World's #1 finishing resource since 1989
No login needed: Chime right in
Two layers of nickel for "show" chrome -- common or rare?
March 5, 2015
I need to have several pieces of cast bronze boat hardware re-chromed. I found several plating shops that operate in the auto/marine/custom refinishing niche (not big production houses). All advertise show chrome and have good reputations in the restoration business. As I try to evaluate these shops I find that while they advertise three part chroming none mentions two layers of nickel as described in your FAQ:
".. chrome-lovers believe that the key to "show chrome" is to copper plate the item first and then buff the copper to a full luster before starting the nickel plating .. at least two layers of plating follow -- a layer of nickel and a layer of chrome. But high quality plating usually requires two layers of nickel. .. The most important issue for durable chrome plating for outdoor exposure such as on a vehicle is that it should have at least two layers of nickel plating before the chrome: namely semi-bright nickel followed by bright nickel."
Is this a common practice in the industry or rare?
Is one heavy layer just as good?
consumer - Southern Tier, New York, USA
A. Hi Wally. I wrote that FAQ, and I realize that many custom replating shops do excellent work while not doing duplex nickel plating -- so, yes, I should clarify. So let's look at two different situations, i.e., original OEM plating vs. custom show-chrome plating...
When bumpers and wheels are initially plated there may be about 6 to 20 per rack on an automatic plating machine, maybe even more. The idea is that this greatly reduces labor costs. The OEM also doesn't want to do buffing in the middle of his plating operation, but wants to rely on simple polishing before plating, and the use of self-leveling nickel plating to get the shine. Once labor costs are reduced by no buffing plus automated plating of multiple units at a time, material costs become very important to an OEM so they want to limit plating thickness (and cost) to the minimum necessary for good corrosion resistance. It has been found that two layers of nickel (semi-bright followed by bright) allows this minimization. That is because the bright nickel is sacrificial to the semi-bright nickel, so at a pinhole or porous area the surrounding bright nickel sacrifices itself so the semi-bright layer does not get penetrated and expose the underlying steel. That's the key to OEM economy and quality: minimize unit labor, don't copper plate, don't buff, and use duplex nickel to enable good corrosion protection at low nickel thickness and cost.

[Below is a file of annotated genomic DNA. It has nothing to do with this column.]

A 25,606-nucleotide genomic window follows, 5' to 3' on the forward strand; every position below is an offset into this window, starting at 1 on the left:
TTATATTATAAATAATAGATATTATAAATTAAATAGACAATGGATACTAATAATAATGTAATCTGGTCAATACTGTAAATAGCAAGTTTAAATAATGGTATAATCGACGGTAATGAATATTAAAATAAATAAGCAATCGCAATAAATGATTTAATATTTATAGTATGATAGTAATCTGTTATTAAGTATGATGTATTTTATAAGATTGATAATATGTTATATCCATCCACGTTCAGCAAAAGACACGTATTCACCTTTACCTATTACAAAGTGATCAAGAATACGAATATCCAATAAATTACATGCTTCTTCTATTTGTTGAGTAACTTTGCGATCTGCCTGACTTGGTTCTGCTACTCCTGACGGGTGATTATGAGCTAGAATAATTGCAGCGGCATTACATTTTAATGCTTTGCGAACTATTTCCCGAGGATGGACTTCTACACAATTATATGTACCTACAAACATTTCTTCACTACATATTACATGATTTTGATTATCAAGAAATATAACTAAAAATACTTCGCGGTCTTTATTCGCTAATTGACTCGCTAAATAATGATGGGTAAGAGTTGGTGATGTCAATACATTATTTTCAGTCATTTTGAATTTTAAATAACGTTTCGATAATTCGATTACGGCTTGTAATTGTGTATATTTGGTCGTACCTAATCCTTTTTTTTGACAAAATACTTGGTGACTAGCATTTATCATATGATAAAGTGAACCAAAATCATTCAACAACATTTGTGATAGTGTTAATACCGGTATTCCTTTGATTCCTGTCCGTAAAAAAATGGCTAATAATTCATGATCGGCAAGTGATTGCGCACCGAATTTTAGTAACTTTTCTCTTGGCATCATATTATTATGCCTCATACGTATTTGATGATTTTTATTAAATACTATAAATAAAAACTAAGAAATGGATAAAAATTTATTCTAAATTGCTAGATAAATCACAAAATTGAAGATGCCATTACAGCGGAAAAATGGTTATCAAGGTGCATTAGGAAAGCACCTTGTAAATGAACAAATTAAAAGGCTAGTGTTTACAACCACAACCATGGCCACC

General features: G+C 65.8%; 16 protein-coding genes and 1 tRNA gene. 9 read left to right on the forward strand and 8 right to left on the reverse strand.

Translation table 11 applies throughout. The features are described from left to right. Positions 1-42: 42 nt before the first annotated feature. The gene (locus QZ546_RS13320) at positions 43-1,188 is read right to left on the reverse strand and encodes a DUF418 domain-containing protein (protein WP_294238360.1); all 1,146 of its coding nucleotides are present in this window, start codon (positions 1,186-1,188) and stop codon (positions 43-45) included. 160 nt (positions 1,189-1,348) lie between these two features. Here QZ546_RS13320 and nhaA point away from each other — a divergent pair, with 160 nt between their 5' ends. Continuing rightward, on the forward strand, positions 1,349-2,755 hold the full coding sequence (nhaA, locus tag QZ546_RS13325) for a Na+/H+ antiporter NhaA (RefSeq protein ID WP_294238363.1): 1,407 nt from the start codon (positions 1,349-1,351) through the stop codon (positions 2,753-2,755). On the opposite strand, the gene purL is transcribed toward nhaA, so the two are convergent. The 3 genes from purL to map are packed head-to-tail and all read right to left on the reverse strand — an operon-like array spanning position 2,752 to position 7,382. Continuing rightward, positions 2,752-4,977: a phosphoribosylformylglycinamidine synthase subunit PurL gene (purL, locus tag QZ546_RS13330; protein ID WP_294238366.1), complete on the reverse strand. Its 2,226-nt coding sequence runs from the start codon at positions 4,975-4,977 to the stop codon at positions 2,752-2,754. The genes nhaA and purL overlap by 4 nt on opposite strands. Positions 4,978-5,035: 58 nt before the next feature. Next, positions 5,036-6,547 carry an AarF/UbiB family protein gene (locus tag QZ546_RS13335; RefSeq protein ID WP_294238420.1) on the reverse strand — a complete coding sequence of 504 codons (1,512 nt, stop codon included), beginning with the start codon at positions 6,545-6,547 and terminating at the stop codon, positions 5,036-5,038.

For the custom plater the situation is a bit different. They want the best shine money can buy, so after initial copper plating they buff the copper to a high shine before continuing the plating. There is a difference! Long ago, GM continued with this copper plating and buffing on their Cadillac line while dropping copper plating on their other lines (sorry, I don't know if any OEMs still copper plate and buff their steel parts; plastic parts are copper plated but for a different reason). After the initial copper plating and buffing, the custom shop does more copper plating, then nickel and chrome plating. Because almost all of the cost for a custom plater is labor, they are far less concerned with minimizing the nickel plating thickness than an OEM is and I believe that it is entirely possible for them to apply a single layer of nickel plating which is thick enough to offer excellent corrosion resistance. Unfortunately, you can't buy by "spec", but must rely on the reputation of the plater. I apologize that our FAQ may be read to imply that duplex nickel is a commonplace for custom platers -- it probably isn't. Best of luck.
Ted Mooney, P.E.
Striving to live Aloha
finishing.com - Pine Beach, New Jersey
March 5, 2015
A. Ted makes some good points in his reply and I agree with them. It is a pity that cost cutting is resulting in inferior plating being done. I would certainly seek out a duplex nickel plater, or a copper interlayer plater, as the quality of the finished product is superior to single layer nickel. However, it all depends on how much you are prepared to spend and how long you want your coatings to last - all else being equal, the cheaper it is, the shorter its life expectancy.
R&D practical scientist
Chesham, Bucks, UK
March 11, 2015
A. There's actually a spec on plating thicknesses (nickel and chrome for various "service conditions," such as indoor only use. It is ASTM B456 [affil. link to spec at Techstreet].
Jim Treglio - scwineryreview.com
PVD Consultant & Wine Lover - San Diego, California